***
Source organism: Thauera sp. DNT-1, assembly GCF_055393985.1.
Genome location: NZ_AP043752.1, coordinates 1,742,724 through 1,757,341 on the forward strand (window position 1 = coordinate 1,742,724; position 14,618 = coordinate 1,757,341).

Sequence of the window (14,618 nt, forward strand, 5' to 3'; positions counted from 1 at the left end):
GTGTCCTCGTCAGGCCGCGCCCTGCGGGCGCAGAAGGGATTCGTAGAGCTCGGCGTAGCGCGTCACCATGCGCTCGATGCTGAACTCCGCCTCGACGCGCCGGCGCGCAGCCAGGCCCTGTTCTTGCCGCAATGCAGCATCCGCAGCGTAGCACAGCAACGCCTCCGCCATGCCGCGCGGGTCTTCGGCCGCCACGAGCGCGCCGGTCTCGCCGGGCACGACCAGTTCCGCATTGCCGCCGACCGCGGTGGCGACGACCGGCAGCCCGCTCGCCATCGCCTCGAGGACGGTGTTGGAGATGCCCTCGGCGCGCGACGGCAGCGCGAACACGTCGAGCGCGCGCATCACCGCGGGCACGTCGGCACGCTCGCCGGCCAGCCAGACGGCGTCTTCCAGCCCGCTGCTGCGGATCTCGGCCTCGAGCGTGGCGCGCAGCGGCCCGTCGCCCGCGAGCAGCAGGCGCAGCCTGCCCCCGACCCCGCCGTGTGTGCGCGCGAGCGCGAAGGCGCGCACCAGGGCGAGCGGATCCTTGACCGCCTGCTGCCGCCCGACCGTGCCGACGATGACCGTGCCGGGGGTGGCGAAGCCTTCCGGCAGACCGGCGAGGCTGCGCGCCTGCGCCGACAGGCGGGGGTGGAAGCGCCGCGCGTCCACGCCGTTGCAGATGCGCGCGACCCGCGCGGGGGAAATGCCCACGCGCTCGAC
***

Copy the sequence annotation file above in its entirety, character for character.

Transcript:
Source organism: Thauera sp. DNT-1, assembly GCF_055393985.1.
Genome location: NZ_AP043752.1, coordinates 1,742,724 through 1,757,341 on the forward strand (window position 1 = coordinate 1,742,724; position 14,618 = coordinate 1,757,341).

Sequence of the window (14,618 nt, forward strand, 5' to 3'; positions counted from 1 at the left end):
GTGTCCTCGTCAGGCCGCGCCCTGCGGGCGCAGAAGGGATTCGTAGAGCTCGGCGTAGCGCGTCACCATGCGCTCGATGCTGAACTCCGCCTCGACGCGCCGGCGCGCAGCCAGGCCCTGTTCTTGCCGCAATGCAGCATCCGCAGCGTAGCACAGCAACGCCTCCGCCATGCCGCGCGGGTCTTCGGCCGCCACGAGCGCGCCGGTCTCGCCGGGCACGACCAGTTCCGCATTGCCGCCGACCGCGGTGGCGACGACCGGCAGCCCGCTCGCCATCGCCTCGAGGACGGTGTTGGAGATGCCCTCGGCGCGCGACGGCAGCGCGAACACGTCGAGCGCGCGCATCACCGCGGGCACGTCGGCACGCTCGCCGGCCAGCCAGACGGCGTCTTCCAGCCCGCTGCTGCGGATCTCGGCCTCGAGCGTGGCGCGCAGCGGCCCGTCGCCCGCGAGCAGCAGGCGCAGCCTGCCCCCGACCCCGCCGTGTGTGCGCGCGAGCGCGAAGGCGCGCACCAGGGCGAGCGGATCCTTGACCGCCTGCTGCCGCCCGACCGTGCCGACGATGACCGTGCCGGGGGTGGCGAAGCCTTCCGGCAGACCGGCGAGGCTGCGCGCCTGCGCCGACAGGCGGGGGTGGAAGCGCCGCGCGTCCACGCCGTTGCAGATGCGCGCGACCCGCGCGGGGGAAATGCCCACGCGCTCGAC